is writable otherwise into the directory which is set in $HOME.  1.9 MENU 'Run' perlsupport-run  1.9.1 RUN SCRIPT perlsupport-run-script  Run the script in the current buffer. The output destination can be chosen using the menu item 'Run->output: ...'. There are 3 choices: VIM command line, separate output buffer and xterm (see |perlsupport-output|). 1.9.2 CHECK SYNTAX perlsupport-syntax-check  The script is run as "perl -wc xxx.pl" with most warnings enabled to check the syntax. For convenience consider to use maps like  noremap <silent> <F5> :copen<CR>  noremap <silent> <F6> :cclose<CR>  noremap <silent> <F7> :cp<CR>  noremap <silent> <F8> :cn<CR> in your .vimrc file to jump to the error locations (F7,F8) and to open and close the error window (F5,F6). This makes navigation a lot easier (see also file 'customization.vimrc', |perlsupport-custom-files|). The error list and the error locations in your source buffer will be synchronized. 1.9.3 COMMAND LINE ARGUMENTS perlsupport-cmdline-args  The item 'command line arguments' calls an input dialog which asks for command line arguments. These arguments are forwarded to the script which is run by the 'run' item. The arguments are kept until you change them. The arguments can contain pipes and redirections, e.g.  infile.txt | sort -rn > result.txt For filenames and directories tab expansion can be used. The arguments belong to the current buffer (that is, each buffer can have its own arguments). The input dialog has a history. The ex command  :PerlScriptArguments can also be used to set the command line arguments. If the buffer gets a new name with "save as" the arguments will now belong to the buffer with the new name. 1.9.4 PERL COMMAND LINE SWITCHES perlsupport-perl-switches  The item 'perl switches' calls an input dialog which asks for command line switches for the perl interpreter. These arguments are forwarded to the call of the script which is run by the 'run' item. The switches are kept until you change them. The ex command  :PerlSwitches can also be used to set the command line arguments for Perl. The switches belong to the current buffer (that is, each buffer can have its own independent switches). The input dialog has a history. If the buffer gets a new name with "save as" the switches will now belong to the buffer with the new name. 1.9.5 DEBUG perlsupport-run-debug  Start a debugger from the menu item Run->debug, with hotkey \rd or F9. One of three debuggers can be started. The preference can be set with the variable g:Perl_Debugger (possible values: 'perl', 'ptkdb', 'ddd' ). The default is 'perl'). (1) perl The script will be run as 'perl -d my-script.pl my-arguments' in an xterm. Perl switches set with \rw or from the menu will be used. (2) ptkdb The debugger ptkdb will be started as an independent process. ptkdb is a Perl debugger using a Tk GUI. The module Devel::ptkdb and the Tk tool kit have to be installed (see |perlsupport-dependencies|). (3) ddd The data display debugger ddd is a graphical front end for GDB (see |perlsupport-dependencies|). It will be started as an independent process. The debugger ddd is not available under MS-Windows. The debugger starts in an separate xterm or is a separate GUI-application (e.g. ddd). Command line arguments (see |perlsupport-cmdline-args|) will be passed on to the debugger. Debugging without GUI  The hotkey \rd or F9 can be used to start the debugger inside the vim window. The script will be run with 'perl -d my-script.pl my-arguments'. 1.9.6 READ PERLDOC perlsupport-perldoc  If a (key-)word is under the cursor the item 'read perldoc' tries to look up the Perl documentation for this word using perldoc. If a whitespace is under the cursor the user will be asked for a keyword. Search order: 1. modules *-<-+ 2. functions | | 3. FAQs +->-+ This sequence is organized as a ring. If you search for the same item in the module description (if any) again the plug-in tries to look up a function description, then a FAQ and then the module description again. On a UNIX platform errors produced by perldoc will be suppressed (a few module descriptions have POD errors!). 1.9.7 GENERATE PERL MODULE LIST perlsupport-module-list-generation  The item 'Run -> generate Perl module list' generates a text file (default:$HOME/.vim/perl-support/modules/perl-modules.list ) which contains one line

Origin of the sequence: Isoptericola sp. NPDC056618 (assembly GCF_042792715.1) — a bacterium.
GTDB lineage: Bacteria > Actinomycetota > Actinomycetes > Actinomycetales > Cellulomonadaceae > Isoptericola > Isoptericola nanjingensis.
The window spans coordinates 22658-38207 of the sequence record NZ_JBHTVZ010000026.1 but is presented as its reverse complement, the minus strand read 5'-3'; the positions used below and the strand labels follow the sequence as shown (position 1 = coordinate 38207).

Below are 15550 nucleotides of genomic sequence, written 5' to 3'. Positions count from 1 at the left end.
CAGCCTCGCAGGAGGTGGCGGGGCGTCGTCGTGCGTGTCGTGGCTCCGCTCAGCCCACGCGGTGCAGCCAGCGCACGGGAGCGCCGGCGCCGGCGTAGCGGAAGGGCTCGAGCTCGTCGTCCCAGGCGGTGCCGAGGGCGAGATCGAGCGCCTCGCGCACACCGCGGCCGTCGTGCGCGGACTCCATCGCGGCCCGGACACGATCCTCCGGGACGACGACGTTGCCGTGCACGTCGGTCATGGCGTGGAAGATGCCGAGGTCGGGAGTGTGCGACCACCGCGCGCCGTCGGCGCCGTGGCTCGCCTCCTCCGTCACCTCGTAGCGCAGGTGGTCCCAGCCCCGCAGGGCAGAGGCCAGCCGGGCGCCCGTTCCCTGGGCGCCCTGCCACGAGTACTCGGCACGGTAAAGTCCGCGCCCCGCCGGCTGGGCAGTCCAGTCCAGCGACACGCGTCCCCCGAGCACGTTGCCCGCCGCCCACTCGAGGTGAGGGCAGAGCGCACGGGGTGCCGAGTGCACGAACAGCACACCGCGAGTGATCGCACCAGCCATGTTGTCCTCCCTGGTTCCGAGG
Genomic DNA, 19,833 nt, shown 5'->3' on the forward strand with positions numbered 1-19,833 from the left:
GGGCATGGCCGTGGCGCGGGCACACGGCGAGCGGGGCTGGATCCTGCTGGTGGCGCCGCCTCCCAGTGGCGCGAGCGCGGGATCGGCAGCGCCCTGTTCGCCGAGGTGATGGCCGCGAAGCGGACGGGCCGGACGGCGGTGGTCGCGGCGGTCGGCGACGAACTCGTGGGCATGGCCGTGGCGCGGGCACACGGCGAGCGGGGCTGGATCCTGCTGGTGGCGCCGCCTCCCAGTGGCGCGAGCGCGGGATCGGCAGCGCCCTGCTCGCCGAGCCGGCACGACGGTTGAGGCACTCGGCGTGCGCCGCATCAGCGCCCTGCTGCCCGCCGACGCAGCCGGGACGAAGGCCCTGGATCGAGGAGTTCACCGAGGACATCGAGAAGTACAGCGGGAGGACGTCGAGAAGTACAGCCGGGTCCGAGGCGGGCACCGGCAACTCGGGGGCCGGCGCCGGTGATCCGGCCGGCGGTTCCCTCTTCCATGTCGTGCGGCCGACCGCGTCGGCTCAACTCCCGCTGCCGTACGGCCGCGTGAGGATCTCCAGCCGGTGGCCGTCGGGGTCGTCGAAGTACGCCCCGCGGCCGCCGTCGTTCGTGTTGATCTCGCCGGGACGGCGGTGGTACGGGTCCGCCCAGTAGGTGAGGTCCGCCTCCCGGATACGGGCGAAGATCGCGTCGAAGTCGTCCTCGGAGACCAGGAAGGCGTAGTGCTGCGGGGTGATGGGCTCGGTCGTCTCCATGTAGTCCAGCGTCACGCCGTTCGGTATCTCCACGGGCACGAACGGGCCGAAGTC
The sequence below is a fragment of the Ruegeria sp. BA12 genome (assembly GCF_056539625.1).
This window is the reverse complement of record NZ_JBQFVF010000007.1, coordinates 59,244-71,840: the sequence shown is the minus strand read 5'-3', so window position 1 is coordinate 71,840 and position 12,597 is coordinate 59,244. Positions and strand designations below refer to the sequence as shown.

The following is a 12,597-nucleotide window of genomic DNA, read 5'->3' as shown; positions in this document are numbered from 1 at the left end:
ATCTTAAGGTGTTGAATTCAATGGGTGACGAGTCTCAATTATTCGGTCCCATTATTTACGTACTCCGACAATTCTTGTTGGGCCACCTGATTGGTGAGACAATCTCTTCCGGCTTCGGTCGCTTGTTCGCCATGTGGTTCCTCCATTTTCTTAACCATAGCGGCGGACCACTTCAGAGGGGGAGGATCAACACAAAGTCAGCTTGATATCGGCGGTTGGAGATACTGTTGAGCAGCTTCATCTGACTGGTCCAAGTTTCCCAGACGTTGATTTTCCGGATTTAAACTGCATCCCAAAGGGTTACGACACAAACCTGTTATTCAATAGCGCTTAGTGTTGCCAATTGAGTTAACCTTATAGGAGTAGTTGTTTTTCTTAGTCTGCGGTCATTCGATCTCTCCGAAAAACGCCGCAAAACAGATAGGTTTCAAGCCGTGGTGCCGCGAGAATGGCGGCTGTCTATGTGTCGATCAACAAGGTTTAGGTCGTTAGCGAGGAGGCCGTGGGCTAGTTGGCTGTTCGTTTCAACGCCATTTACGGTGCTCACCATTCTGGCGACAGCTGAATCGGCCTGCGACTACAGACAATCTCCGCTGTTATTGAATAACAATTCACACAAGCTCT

for each Perl module installed on your machine: